Broken Bash Plate Bolts; a pain in the bum

A few hundred kilometres up the PDR on the way to Cape York, I peak my head under the Dmax to make sure nothings awry, and notice another missing bolt from our underbody protection. This would be about the 4th or 5th bolt that has either broken, or come loose, and its starting to get a bit old.

I slide under the vehicle, and realise that its snapped off, with the thread stuck in the diff drop, which is a 20mm piece of flat bar, and has almost no access on either end. Lovely.

Bash plates on our Isuzu Dmax
We’ve had a number of these bash plate bolts break

I generally don’t like working on vehicles, and the thought of climbing under the Dmax and working on its lowest point on a sandy beach next to a beautiful creek that I could be swimming in was not overly appealing.

Relaxing at Coen
Relax, or fix a broken bolt under the Dmax?!

Nevertheless, I grab some tools, dig a trench out, lay a tarp down and climb under. I grab my trusty set of Sutton easy outs, and punch a 3mm hole through the middle of the thread, with a left hand drill bit. I up the size to a 5.5mm drill, and then put an ezy out in, and give it a bit of love. Using just a 150mm spanner, I hear a bang, and my ezy out lets go, in the middle of the bolt thread.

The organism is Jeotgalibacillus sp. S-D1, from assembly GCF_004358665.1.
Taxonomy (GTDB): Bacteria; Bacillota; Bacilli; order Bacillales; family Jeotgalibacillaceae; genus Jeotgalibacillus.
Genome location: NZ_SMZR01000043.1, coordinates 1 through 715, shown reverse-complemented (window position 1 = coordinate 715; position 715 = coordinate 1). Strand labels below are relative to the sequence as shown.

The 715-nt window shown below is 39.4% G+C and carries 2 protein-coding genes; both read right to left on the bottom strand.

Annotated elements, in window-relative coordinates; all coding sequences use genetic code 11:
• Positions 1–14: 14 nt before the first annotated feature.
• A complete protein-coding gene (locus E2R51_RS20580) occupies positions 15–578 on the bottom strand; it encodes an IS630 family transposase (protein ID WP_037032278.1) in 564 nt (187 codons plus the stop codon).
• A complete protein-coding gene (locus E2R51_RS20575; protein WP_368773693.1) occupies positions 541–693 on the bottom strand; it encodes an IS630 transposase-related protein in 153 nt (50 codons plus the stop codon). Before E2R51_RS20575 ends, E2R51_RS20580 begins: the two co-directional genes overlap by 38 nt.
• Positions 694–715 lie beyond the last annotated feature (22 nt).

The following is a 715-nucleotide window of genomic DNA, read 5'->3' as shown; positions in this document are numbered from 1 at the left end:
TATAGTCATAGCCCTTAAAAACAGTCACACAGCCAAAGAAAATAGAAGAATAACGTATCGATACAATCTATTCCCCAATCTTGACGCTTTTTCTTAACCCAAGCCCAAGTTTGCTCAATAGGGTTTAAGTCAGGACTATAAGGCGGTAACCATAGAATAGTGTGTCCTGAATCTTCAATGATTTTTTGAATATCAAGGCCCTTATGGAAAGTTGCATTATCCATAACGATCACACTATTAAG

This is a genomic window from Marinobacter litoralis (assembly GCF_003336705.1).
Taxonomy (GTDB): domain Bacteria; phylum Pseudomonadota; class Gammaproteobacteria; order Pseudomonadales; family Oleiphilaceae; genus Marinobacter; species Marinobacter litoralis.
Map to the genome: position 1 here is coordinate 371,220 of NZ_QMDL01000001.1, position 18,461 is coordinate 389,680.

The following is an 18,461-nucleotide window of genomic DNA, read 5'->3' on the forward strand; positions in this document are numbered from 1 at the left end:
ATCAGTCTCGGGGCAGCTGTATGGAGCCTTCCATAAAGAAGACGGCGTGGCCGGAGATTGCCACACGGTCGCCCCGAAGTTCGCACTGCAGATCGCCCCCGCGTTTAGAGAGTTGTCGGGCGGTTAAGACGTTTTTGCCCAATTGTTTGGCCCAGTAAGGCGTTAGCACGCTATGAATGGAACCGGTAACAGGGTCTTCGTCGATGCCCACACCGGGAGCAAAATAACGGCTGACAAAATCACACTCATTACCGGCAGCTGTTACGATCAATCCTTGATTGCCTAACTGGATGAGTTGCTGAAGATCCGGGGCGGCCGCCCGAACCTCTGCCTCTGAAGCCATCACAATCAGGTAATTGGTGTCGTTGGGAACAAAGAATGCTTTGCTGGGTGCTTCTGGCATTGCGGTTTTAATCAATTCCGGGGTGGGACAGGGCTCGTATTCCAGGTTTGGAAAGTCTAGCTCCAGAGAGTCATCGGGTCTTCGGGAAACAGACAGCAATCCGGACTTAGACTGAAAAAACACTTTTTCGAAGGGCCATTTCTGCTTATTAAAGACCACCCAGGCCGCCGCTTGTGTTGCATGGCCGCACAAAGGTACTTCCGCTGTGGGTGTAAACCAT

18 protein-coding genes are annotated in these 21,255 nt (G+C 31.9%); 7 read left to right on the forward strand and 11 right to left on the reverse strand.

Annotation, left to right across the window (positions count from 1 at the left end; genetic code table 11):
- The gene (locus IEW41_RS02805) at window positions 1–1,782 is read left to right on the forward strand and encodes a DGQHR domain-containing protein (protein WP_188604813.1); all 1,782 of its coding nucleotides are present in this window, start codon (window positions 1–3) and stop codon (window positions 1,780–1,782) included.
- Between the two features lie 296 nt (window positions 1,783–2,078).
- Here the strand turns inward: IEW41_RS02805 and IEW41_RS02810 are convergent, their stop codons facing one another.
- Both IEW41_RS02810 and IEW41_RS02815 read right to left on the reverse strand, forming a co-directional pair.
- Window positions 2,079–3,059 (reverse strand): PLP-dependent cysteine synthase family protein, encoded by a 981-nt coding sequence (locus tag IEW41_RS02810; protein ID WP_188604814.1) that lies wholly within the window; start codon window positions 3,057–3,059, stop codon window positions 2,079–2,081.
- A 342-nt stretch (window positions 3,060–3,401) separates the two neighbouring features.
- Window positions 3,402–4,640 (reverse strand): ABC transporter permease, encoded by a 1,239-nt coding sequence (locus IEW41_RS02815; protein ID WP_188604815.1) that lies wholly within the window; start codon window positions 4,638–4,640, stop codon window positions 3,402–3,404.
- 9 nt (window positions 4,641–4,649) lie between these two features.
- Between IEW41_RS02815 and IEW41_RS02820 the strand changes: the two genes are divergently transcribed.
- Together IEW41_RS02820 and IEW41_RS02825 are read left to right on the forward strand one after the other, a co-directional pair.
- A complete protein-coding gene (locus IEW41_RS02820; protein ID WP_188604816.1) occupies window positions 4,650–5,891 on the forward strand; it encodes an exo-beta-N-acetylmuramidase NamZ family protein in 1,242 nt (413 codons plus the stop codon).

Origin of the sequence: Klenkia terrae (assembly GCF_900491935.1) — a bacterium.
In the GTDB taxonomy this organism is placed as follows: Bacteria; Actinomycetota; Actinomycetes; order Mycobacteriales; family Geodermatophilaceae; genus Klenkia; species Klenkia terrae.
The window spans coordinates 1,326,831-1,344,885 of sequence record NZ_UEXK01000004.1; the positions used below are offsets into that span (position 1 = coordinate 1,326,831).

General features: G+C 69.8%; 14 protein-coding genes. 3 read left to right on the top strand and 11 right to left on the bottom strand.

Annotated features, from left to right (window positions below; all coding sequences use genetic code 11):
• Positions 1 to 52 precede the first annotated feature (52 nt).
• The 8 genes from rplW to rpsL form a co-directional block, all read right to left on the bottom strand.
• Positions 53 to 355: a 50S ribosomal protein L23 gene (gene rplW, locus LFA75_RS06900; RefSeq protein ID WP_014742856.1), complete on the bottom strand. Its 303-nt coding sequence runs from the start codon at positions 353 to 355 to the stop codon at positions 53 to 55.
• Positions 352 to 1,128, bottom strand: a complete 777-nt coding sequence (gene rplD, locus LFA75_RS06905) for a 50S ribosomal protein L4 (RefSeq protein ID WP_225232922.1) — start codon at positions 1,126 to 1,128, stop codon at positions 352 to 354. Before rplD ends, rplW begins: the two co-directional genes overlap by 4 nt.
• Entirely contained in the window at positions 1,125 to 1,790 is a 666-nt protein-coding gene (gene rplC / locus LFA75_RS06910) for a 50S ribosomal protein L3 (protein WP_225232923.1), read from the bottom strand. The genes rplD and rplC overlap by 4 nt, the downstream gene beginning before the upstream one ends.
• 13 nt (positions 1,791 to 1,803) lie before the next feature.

If you’ve never broken an ezy out before, they are almost impossible to remove unless you can break them up, as they are so hard that nothing cuts into them.

I spend the next 2 hours trying to chip it out, drill new holes and eventually slide out, exhausted and in no better position.

After a break, I decide I’m not going to get beaten, and slide back under, with a different plan. I punch a 2mm hole through the edge of the bolt, and make it bigger, and bigger, until I can slide an 8mm bolt through. I struggle to get the washers and nut on, but eventually the bash plate is held in place by a new bolt, and I slide out, feeling relieved.

It’s certainly not as good as it could have been, but in the middle of the bush, with limited tools and a whole lot of corrugations to go, its as good as it could be, and it had to do.

Why do the bolts break?

This is an interesting one, and I suspect its a combination of things. I don’t believe much engineering goes into the development of basic, pressed bash plates, and its likely that when the chassis flexes (and it does), it puts sideways stress on the bolts, and they break.

If the bolts were through holes and had nuts it would be less of an issue, but many go into the factory (or aftermarket in the case of the diff drop) tapped holes, and that’s a much bigger problem.

It was suggested that running grade 8.8 bolts isn’t a good idea on this sort of application, and that might be part of the problem too.

Jardine River Ferry Gravel road
Our Dmax has been all over Australia, and gets well used

Have you had issues with bash plate bolts breaking on your vehicle?

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